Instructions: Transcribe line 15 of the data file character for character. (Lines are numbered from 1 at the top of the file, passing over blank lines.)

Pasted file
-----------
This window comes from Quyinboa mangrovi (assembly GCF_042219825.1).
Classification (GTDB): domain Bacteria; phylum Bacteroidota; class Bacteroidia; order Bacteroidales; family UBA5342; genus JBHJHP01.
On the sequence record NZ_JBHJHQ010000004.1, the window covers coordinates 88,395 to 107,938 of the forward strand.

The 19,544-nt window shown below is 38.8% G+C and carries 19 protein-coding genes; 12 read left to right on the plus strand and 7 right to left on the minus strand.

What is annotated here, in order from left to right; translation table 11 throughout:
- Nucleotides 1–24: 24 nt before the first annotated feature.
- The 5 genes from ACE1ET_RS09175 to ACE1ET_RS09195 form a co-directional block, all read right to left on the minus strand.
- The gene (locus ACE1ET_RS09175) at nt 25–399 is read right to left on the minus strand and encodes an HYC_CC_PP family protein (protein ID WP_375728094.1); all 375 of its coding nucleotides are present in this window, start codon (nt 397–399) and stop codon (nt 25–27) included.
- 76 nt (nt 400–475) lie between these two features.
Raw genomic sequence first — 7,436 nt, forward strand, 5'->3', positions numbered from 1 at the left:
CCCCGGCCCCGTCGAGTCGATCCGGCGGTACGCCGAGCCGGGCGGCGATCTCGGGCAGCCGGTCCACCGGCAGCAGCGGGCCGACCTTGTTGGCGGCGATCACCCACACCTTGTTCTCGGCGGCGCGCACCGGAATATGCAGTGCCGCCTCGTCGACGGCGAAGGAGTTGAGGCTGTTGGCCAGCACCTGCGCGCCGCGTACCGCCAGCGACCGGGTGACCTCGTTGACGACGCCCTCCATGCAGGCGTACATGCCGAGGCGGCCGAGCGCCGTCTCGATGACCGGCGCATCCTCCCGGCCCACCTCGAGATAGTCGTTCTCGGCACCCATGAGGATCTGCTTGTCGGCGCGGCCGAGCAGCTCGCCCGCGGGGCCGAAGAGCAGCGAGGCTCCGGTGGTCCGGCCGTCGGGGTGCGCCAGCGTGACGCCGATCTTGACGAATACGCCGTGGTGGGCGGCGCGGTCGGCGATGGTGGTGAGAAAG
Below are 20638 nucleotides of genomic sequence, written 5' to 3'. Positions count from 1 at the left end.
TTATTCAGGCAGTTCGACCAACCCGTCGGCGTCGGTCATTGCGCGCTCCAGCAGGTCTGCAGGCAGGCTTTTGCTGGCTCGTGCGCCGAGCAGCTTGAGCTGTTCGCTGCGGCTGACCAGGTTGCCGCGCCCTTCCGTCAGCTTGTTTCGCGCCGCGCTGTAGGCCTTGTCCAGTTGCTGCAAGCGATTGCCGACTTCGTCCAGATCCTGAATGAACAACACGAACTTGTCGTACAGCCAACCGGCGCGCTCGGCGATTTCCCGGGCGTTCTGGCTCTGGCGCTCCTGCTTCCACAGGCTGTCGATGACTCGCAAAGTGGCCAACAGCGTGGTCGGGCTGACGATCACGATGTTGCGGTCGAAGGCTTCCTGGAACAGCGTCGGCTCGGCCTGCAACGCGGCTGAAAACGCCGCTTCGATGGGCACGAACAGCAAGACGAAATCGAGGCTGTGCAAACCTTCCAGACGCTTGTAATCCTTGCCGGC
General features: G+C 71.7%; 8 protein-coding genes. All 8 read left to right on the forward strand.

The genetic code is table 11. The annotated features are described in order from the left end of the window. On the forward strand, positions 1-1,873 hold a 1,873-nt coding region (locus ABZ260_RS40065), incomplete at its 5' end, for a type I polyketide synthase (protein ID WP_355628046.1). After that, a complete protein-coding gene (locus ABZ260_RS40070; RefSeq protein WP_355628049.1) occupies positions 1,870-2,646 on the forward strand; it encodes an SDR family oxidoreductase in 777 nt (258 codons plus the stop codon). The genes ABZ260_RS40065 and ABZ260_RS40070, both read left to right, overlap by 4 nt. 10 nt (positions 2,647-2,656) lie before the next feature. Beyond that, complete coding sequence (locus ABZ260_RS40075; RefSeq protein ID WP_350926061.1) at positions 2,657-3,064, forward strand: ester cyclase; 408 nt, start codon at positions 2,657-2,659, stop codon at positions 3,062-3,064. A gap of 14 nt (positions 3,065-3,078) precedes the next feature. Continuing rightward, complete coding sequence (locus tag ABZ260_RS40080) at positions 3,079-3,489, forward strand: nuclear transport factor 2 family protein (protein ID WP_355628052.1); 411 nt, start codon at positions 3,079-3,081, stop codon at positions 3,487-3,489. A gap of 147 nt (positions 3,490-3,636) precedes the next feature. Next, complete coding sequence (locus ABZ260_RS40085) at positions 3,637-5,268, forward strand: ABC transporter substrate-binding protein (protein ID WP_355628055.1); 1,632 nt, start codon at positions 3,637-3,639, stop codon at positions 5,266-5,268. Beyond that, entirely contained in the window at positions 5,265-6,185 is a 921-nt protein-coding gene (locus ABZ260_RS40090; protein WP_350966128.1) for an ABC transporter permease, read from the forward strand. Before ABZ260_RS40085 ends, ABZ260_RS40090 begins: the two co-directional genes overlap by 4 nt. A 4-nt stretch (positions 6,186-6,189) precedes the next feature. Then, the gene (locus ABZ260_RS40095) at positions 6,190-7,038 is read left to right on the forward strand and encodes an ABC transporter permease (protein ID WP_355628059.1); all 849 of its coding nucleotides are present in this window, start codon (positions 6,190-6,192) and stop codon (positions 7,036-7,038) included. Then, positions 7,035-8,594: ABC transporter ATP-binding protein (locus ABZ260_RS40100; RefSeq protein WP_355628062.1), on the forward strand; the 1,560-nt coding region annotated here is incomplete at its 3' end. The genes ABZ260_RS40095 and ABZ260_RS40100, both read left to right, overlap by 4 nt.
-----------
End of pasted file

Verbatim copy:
The genetic code is table 11. The annotated features are described in order from the left end of the window. On the forward strand, positions 1-1,873 hold a 1,873-nt coding region (locus ABZ260_RS40065), incomplete at its 5' end, for a type I polyketide synthase (protein ID WP_355628046.1). After that, a complete protein-coding gene (locus ABZ260_RS40070; RefSeq protein WP_355628049.1) occupies positions 1,870-2,646 on the forward strand; it encodes an SDR family oxidoreductase in 777 nt (258 codons plus the stop codon). The genes ABZ260_RS40065 and ABZ260_RS40070, both read left to right, overlap by 4 nt. 10 nt (positions 2,647-2,656) lie before the next feature. Beyond that, complete coding sequence (locus ABZ260_RS40075; RefSeq protein ID WP_350926061.1) at positions 2,657-3,064, forward strand: ester cyclase; 408 nt, start codon at positions 2,657-2,659, stop codon at positions 3,062-3,064. A gap of 14 nt (positions 3,065-3,078) precedes the next feature. Continuing rightward, complete coding sequence (locus tag ABZ260_RS40080) at positions 3,079-3,489, forward strand: nuclear transport factor 2 family protein (protein ID WP_355628052.1); 411 nt, start codon at positions 3,079-3,081, stop codon at positions 3,487-3,489. A gap of 147 nt (positions 3,490-3,636) precedes the next feature. Next, complete coding sequence (locus ABZ260_RS40085) at positions 3,637-5,268, forward strand: ABC transporter substrate-binding protein (protein ID WP_355628055.1); 1,632 nt, start codon at positions 3,637-3,639, stop codon at positions 5,266-5,268. Beyond that, entirely contained in the window at positions 5,265-6,185 is a 921-nt protein-coding gene (locus ABZ260_RS40090; protein WP_350966128.1) for an ABC transporter permease, read from the forward strand. Before ABZ260_RS40085 ends, ABZ260_RS40090 begins: the two co-directional genes overlap by 4 nt. A 4-nt stretch (positions 6,186-6,189) precedes the next feature. Then, the gene (locus ABZ260_RS40095) at positions 6,190-7,038 is read left to right on the forward strand and encodes an ABC transporter permease (protein ID WP_355628059.1); all 849 of its coding nucleotides are present in this window, start codon (positions 6,190-6,192) and stop codon (positions 7,036-7,038) included. Then, positions 7,035-8,594: ABC transporter ATP-binding protein (locus ABZ260_RS40100; RefSeq protein WP_355628062.1), on the forward strand; the 1,560-nt coding region annotated here is incomplete at its 3' end. The genes ABZ260_RS40095 and ABZ260_RS40100, both read left to right, overlap by 4 nt.